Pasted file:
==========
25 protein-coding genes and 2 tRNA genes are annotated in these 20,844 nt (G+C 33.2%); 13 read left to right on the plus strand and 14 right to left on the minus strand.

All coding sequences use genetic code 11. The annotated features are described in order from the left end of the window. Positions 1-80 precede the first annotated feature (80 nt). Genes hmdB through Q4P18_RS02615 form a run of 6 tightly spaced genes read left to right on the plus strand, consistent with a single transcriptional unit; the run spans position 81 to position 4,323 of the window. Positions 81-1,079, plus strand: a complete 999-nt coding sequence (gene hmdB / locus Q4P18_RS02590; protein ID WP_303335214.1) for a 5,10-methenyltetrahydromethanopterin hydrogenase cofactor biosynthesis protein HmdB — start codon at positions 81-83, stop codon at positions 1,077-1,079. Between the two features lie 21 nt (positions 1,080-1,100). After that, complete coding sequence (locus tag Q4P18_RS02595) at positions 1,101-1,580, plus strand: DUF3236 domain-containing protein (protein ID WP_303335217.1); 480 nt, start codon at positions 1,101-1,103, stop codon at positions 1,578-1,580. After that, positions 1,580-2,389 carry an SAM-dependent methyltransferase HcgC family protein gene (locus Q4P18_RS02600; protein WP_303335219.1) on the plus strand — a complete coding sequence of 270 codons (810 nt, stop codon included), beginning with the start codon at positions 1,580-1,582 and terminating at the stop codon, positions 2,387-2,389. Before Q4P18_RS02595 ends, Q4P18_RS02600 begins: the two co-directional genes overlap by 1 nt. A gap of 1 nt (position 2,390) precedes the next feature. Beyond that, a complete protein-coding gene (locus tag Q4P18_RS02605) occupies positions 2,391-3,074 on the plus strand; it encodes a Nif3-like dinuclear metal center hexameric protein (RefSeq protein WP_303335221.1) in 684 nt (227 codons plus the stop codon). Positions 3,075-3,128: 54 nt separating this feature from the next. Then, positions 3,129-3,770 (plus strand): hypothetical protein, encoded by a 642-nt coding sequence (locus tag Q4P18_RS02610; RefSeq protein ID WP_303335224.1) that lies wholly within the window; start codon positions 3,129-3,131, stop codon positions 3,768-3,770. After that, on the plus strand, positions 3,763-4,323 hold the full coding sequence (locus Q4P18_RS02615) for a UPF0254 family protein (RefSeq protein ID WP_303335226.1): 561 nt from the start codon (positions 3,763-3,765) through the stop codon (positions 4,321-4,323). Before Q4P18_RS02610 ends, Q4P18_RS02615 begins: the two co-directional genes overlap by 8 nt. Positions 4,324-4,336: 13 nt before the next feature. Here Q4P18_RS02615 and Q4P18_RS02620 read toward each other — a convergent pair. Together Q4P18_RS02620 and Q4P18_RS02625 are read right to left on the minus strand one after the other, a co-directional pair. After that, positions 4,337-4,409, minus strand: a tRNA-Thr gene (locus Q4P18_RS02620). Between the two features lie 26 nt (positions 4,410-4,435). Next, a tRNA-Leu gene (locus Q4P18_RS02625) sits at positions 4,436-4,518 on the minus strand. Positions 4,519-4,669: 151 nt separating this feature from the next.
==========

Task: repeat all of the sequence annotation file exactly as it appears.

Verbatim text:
25 protein-coding genes and 2 tRNA genes are annotated in these 20,844 nt (G+C 33.2%); 13 read left to right on the plus strand and 14 right to left on the minus strand.

All coding sequences use genetic code 11. The annotated features are described in order from the left end of the window. Positions 1-80 precede the first annotated feature (80 nt). Genes hmdB through Q4P18_RS02615 form a run of 6 tightly spaced genes read left to right on the plus strand, consistent with a single transcriptional unit; the run spans position 81 to position 4,323 of the window. Positions 81-1,079, plus strand: a complete 999-nt coding sequence (gene hmdB / locus Q4P18_RS02590; protein ID WP_303335214.1) for a 5,10-methenyltetrahydromethanopterin hydrogenase cofactor biosynthesis protein HmdB — start codon at positions 81-83, stop codon at positions 1,077-1,079. Between the two features lie 21 nt (positions 1,080-1,100). After that, complete coding sequence (locus tag Q4P18_RS02595) at positions 1,101-1,580, plus strand: DUF3236 domain-containing protein (protein ID WP_303335217.1); 480 nt, start codon at positions 1,101-1,103, stop codon at positions 1,578-1,580. After that, positions 1,580-2,389 carry an SAM-dependent methyltransferase HcgC family protein gene (locus Q4P18_RS02600; protein WP_303335219.1) on the plus strand — a complete coding sequence of 270 codons (810 nt, stop codon included), beginning with the start codon at positions 1,580-1,582 and terminating at the stop codon, positions 2,387-2,389. Before Q4P18_RS02595 ends, Q4P18_RS02600 begins: the two co-directional genes overlap by 1 nt. A gap of 1 nt (position 2,390) precedes the next feature. Beyond that, a complete protein-coding gene (locus tag Q4P18_RS02605) occupies positions 2,391-3,074 on the plus strand; it encodes a Nif3-like dinuclear metal center hexameric protein (RefSeq protein WP_303335221.1) in 684 nt (227 codons plus the stop codon). Positions 3,075-3,128: 54 nt separating this feature from the next. Then, positions 3,129-3,770 (plus strand): hypothetical protein, encoded by a 642-nt coding sequence (locus tag Q4P18_RS02610; RefSeq protein ID WP_303335224.1) that lies wholly within the window; start codon positions 3,129-3,131, stop codon positions 3,768-3,770. After that, on the plus strand, positions 3,763-4,323 hold the full coding sequence (locus Q4P18_RS02615) for a UPF0254 family protein (RefSeq protein ID WP_303335226.1): 561 nt from the start codon (positions 3,763-3,765) through the stop codon (positions 4,321-4,323). Before Q4P18_RS02610 ends, Q4P18_RS02615 begins: the two co-directional genes overlap by 8 nt. Positions 4,324-4,336: 13 nt before the next feature. Here Q4P18_RS02615 and Q4P18_RS02620 read toward each other — a convergent pair. Together Q4P18_RS02620 and Q4P18_RS02625 are read right to left on the minus strand one after the other, a co-directional pair. After that, positions 4,337-4,409, minus strand: a tRNA-Thr gene (locus Q4P18_RS02620). Between the two features lie 26 nt (positions 4,410-4,435). Next, a tRNA-Leu gene (locus Q4P18_RS02625) sits at positions 4,436-4,518 on the minus strand. Positions 4,519-4,669: 151 nt separating this feature from the next.